It's ok that I haven't gotten my nails in three months because I usually only have time for a pedicure.
It's ok that Holden only will let me put him to sleep.
It's ok that I only have time to make dinner using the crock pot.
It's ok that Holden doesn't sleep through the night every night.
It's ok that I'm make-up free on the days I won't see people I know.
It's ok that I haven't read a book in six months.
It's ok that when I'm exhausted I can no longer enjoy an afternoon of reality shows despite the fact that there are times that I long for those days.
It's ok that we don't want to put Holden in his crib yet (or ever).
It's ok that I don't like to leave Holden for more than an hour or two.
It's ok that I can count the number of times I have left Holden on one hand.
It's ok that some of my friends don't understand/can't relate what it's like to have a child.
It's ok that I rock Holden to sleep instead of putting him down drowsy, but awake.
It's ok that it sometimes takes a week to respond to emails.
It's ok that I can't really remember what drunk feels like.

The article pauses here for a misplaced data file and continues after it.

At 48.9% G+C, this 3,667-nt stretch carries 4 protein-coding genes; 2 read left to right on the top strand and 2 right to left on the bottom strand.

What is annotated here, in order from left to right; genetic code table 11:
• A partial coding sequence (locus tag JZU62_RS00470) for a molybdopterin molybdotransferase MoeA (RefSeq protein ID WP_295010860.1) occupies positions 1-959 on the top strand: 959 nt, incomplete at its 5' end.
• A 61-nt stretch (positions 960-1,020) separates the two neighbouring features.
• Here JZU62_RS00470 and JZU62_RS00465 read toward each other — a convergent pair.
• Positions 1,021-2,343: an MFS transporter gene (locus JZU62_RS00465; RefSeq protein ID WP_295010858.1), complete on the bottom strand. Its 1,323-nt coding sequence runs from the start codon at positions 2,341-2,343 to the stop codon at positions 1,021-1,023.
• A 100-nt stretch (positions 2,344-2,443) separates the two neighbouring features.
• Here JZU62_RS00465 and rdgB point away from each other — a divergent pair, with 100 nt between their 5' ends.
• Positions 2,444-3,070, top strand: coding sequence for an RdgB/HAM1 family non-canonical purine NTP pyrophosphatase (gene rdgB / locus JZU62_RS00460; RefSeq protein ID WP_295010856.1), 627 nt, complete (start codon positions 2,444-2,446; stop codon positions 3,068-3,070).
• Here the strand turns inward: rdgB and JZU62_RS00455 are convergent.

It's ok that I love breastfeeding so much that I hate when Holden gets a bottle.
It's ok that I revolve my schedule completely around Holden and cancel plans if it doesn't work with his sleep schedule.
It's ok that Holden's longest naps happen in the baby carrier.
It's ok that when Holden goes to bed Dustin and I look through photos of him on our phones, cameras, and computers because we miss him.
It's ok that sometimes we keep Holden awake just so that we can spend more time with him.
Because these moments are fleeting in the grand scheme of things and this is what works for our little family. Case in point: Holden used to hate going to other people. Even with grandparents, I would have to hold him or have him in my lap in order for them to play with him. He is a momma's boy through and through (which of course I love). But I realized just last week that I could leave the room and Holden would be completely content playing with my mom. And today, he happily hung out and cuddled in the Gymboree teacher's (a stranger's) arms when she asked if she could hold him. I'm glad that he is confident enough to go to other people and doesn't need me by his side at every second because as a painfully shy child myself, I want him to be outgoing so he doesn't struggle in certain social situations like I did, but if I'm completely honest, I secretly hate it. I already miss him needing me so much. So on days that are difficult, days that I'm exhausted, or days that someone tells me that I shouldn't be doing it that way, I remind myself that in a blink of an eye he won't be a baby anymore and I will miss all of these little moments.